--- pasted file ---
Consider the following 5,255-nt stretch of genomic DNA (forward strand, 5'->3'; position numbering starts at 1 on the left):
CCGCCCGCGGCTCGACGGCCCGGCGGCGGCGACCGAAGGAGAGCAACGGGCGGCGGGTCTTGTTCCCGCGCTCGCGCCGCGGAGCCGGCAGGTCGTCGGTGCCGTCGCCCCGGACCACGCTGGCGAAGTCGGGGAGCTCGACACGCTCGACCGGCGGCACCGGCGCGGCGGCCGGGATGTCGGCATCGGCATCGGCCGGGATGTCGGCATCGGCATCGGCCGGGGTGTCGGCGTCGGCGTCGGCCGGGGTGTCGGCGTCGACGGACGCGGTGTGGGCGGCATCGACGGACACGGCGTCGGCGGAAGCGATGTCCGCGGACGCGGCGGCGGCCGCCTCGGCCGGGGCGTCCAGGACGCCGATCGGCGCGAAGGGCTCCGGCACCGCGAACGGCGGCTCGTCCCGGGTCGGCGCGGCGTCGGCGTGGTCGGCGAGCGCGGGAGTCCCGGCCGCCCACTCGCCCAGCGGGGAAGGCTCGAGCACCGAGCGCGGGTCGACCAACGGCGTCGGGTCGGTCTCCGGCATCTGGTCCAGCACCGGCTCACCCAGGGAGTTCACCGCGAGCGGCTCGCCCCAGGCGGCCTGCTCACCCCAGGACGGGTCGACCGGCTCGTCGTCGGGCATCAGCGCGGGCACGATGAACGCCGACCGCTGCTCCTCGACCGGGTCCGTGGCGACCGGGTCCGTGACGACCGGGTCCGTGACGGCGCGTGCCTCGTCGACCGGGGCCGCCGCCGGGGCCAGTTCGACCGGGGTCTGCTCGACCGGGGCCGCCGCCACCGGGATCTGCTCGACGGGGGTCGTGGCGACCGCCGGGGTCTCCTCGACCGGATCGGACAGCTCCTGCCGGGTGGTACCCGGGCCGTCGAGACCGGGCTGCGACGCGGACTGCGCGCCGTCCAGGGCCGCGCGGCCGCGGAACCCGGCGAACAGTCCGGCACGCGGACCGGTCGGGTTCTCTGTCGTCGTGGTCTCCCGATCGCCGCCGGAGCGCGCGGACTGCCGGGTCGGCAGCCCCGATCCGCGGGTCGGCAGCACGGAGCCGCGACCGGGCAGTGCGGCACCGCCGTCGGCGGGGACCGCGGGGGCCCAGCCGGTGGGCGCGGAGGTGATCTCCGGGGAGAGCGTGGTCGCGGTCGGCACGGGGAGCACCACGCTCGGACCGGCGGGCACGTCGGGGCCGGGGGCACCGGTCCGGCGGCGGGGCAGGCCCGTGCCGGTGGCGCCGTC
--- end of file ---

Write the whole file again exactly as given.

Consider the following 5,255-nt stretch of genomic DNA (forward strand, 5'->3'; position numbering starts at 1 on the left):
CCGCCCGCGGCTCGACGGCCCGGCGGCGGCGACCGAAGGAGAGCAACGGGCGGCGGGTCTTGTTCCCGCGCTCGCGCCGCGGAGCCGGCAGGTCGTCGGTGCCGTCGCCCCGGACCACGCTGGCGAAGTCGGGGAGCTCGACACGCTCGACCGGCGGCACCGGCGCGGCGGCCGGGATGTCGGCATCGGCATCGGCCGGGATGTCGGCATCGGCATCGGCCGGGGTGTCGGCGTCGGCGTCGGCCGGGGTGTCGGCGTCGACGGACGCGGTGTGGGCGGCATCGACGGACACGGCGTCGGCGGAAGCGATGTCCGCGGACGCGGCGGCGGCCGCCTCGGCCGGGGCGTCCAGGACGCCGATCGGCGCGAAGGGCTCCGGCACCGCGAACGGCGGCTCGTCCCGGGTCGGCGCGGCGTCGGCGTGGTCGGCGAGCGCGGGAGTCCCGGCCGCCCACTCGCCCAGCGGGGAAGGCTCGAGCACCGAGCGCGGGTCGACCAACGGCGTCGGGTCGGTCTCCGGCATCTGGTCCAGCACCGGCTCACCCAGGGAGTTCACCGCGAGCGGCTCGCCCCAGGCGGCCTGCTCACCCCAGGACGGGTCGACCGGCTCGTCGTCGGGCATCAGCGCGGGCACGATGAACGCCGACCGCTGCTCCTCGACCGGGTCCGTGGCGACCGGGTCCGTGACGACCGGGTCCGTGACGGCGCGTGCCTCGTCGACCGGGGCCGCCGCCGGGGCCAGTTCGACCGGGGTCTGCTCGACCGGGGCCGCCGCCACCGGGATCTGCTCGACGGGGGTCGTGGCGACCGCCGGGGTCTCCTCGACCGGATCGGACAGCTCCTGCCGGGTGGTACCCGGGCCGTCGAGACCGGGCTGCGACGCGGACTGCGCGCCGTCCAGGGCCGCGCGGCCGCGGAACCCGGCGAACAGTCCGGCACGCGGACCGGTCGGGTTCTCTGTCGTCGTGGTCTCCCGATCGCCGCCGGAGCGCGCGGACTGCCGGGTCGGCAGCCCCGATCCGCGGGTCGGCAGCACGGAGCCGCGACCGGGCAGTGCGGCACCGCCGTCGGCGGGGACCGCGGGGGCCCAGCCGGTGGGCGCGGAGGTGATCTCCGGGGAGAGCGTGGTCGCGGTCGGCACGGGGAGCACCACGCTCGGACCGGCGGGCACGTCGGGGCCGGGGGCACCGGTCCGGCGGCGGGGCAGGCCCGTGCCGGTGGCGCCGTC